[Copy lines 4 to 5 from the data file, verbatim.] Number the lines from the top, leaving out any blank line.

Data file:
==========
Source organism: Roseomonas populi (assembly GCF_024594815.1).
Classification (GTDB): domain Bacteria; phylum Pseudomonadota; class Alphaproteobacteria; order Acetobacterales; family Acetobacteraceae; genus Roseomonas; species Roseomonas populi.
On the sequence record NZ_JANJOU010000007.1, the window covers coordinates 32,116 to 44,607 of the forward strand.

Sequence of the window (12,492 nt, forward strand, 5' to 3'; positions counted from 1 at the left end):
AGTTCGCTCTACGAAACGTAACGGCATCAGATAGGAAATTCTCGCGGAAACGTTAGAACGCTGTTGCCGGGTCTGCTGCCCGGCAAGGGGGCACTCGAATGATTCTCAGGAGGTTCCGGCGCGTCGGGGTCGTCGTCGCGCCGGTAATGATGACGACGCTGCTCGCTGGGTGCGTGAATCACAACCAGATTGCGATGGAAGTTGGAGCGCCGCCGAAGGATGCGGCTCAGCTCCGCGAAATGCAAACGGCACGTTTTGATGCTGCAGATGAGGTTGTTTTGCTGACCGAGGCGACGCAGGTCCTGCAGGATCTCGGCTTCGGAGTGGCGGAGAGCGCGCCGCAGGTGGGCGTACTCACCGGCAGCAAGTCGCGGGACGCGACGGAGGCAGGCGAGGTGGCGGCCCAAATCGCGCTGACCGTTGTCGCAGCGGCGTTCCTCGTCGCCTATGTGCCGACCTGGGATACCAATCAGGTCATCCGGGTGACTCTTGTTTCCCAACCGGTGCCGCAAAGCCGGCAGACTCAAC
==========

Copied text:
Sequence of the window (12,492 nt, forward strand, 5' to 3'; positions counted from 1 at the left end):
AGTTCGCTCTACGAAACGTAACGGCATCAGATAGGAAATTCTCGCGGAAACGTTAGAACGCTGTTGCCGGGTCTGCTGCCCGGCAAGGGGGCACTCGAATGATTCTCAGGAGGTTCCGGCGCGTCGGGGTCGTCGTCGCGCCGGTAATGATGACGACGCTGCTCGCTGGGTGCGTGAATCACAACCAGATTGCGATGGAAGTTGGAGCGCCGCCGAAGGATGCGGCTCAGCTCCGCGAAATGCAAACGGCACGTTTTGATGCTGCAGATGAGGTTGTTTTGCTGACCGAGGCGACGCAGGTCCTGCAGGATCTCGGCTTCGGAGTGGCGGAGAGCGCGCCGCAGGTGGGCGTACTCACCGGCAGCAAGTCGCGGGACGCGACGGAGGCAGGCGAGGTGGCGGCCCAAATCGCGCTGACCGTTGTCGCAGCGGCGTTCCTCGTCGCCTATGTGCCGACCTGGGATACCAATCAGGTCATCCGGGTGACTCTTGTTTCCCAACCGGTGCCGCAAAGCCGGCAGACTCAAC